Surprise, surprise: the blue light from smartphones are killing our eyes
According to the study, the shining blue light can transform vital eye molecules into cell-killing poison.
A new study says that staring at a computer or smartphone screen all day could hurt our eyes. Explicitly, the journal Scientific Reports says the blue light that emits from devices might speed up our chance of becoming blind because it causes molecules to become “toxic.”
According to the study, the shining blue light can transform vital eye molecules into cell-killing poison. This can eventually lead to age-related macular degeneration, which is one of the causes of blindness.
Macular degeneration, which affects millions of people each year, occurs when photoreceptor cells in the retina die. Retinal, a substance formed by the oxidation of vitamin A, changes and kills photoreceptor cells by dissolving some of their membranes.
During the study, the team added retinal molecules to body cells, like cancer cells, heart cells, and neurons, and they also died when exposed to blue light because of the retinal becoming poisonous. Without the retinal, blue light had no effect on the other types of cell.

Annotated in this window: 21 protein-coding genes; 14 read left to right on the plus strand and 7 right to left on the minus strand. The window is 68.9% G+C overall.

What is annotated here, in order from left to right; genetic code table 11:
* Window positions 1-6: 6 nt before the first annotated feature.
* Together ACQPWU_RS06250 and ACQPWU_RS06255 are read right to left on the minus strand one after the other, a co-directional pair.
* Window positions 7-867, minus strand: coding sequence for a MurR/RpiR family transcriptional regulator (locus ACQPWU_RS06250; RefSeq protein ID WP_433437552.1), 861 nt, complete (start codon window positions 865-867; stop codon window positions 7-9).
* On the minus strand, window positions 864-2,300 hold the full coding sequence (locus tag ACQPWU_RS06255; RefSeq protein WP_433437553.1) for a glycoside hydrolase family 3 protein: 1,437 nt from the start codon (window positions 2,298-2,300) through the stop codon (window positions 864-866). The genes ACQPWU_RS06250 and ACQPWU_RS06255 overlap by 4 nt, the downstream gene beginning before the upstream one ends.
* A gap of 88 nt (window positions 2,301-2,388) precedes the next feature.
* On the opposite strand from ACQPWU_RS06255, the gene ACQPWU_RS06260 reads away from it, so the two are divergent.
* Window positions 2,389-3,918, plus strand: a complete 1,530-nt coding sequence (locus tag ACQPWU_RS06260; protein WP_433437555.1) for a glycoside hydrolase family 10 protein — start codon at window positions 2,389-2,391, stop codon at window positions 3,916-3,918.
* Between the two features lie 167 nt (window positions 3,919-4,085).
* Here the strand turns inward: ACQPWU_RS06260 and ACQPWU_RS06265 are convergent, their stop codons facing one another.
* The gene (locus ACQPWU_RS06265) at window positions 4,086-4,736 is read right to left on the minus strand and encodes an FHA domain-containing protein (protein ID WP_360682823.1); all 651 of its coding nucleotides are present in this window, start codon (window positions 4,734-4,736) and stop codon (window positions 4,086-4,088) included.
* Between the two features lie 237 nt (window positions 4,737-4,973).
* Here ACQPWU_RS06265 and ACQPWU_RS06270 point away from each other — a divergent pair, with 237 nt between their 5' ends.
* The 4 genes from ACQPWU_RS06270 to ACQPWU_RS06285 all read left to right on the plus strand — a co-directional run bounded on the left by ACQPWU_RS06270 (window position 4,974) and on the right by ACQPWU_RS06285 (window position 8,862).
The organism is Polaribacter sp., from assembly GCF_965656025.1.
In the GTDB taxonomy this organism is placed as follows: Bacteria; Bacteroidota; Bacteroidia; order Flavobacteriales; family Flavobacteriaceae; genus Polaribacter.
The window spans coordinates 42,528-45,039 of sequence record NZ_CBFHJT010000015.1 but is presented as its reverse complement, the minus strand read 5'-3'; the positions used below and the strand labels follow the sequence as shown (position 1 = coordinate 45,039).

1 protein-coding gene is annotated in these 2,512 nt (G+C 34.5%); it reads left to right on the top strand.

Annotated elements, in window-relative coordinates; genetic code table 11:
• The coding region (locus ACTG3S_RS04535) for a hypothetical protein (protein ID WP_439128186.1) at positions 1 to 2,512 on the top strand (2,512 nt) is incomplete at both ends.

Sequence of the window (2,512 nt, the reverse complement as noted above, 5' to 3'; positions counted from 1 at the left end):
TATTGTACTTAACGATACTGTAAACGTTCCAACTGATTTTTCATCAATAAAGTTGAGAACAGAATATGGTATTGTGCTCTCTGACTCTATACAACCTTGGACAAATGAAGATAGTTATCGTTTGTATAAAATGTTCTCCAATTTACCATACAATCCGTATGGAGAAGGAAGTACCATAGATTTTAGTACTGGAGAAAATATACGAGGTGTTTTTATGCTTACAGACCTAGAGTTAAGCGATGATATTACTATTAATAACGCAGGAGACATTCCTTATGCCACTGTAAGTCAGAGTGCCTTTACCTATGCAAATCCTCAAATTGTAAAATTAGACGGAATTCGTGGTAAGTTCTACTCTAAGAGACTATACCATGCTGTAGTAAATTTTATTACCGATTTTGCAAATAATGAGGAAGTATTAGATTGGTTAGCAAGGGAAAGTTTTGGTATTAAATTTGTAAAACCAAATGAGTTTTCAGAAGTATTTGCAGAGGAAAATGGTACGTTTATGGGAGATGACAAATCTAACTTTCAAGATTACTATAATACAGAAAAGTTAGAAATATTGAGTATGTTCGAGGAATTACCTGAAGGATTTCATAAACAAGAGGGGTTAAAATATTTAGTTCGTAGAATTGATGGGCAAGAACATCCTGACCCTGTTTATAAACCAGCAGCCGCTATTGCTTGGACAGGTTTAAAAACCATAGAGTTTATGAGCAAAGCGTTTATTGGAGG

Ajith Karunarathne, assistant professor in the University of Toledo Department of Chemistry and Biochemistry, explains,
It’s no secret that blue light harms our vision by damaging the eye’s retina. Our experiments explain how this happens, and we hope this leads to therapies that slow macular degeneration, such as a new kind of eye drop.
Before those drops exist, you’re encouraged to avoiding using devices that emit blue light. Luckily, companies such as Apple have now added display modes that eliminate the color, especially at night. Then there are options like Gunnar glasses, which help to filter out the damaging light.
As someone who stares at a computer screen for hours each day, I’m not a bit surprised by the results of this study. Hopefully, it will lead to the creation of new preventive tools, sooner rather than later.
Are you surprised by the results? Will this change your screen-viewing habits? Let us know below.
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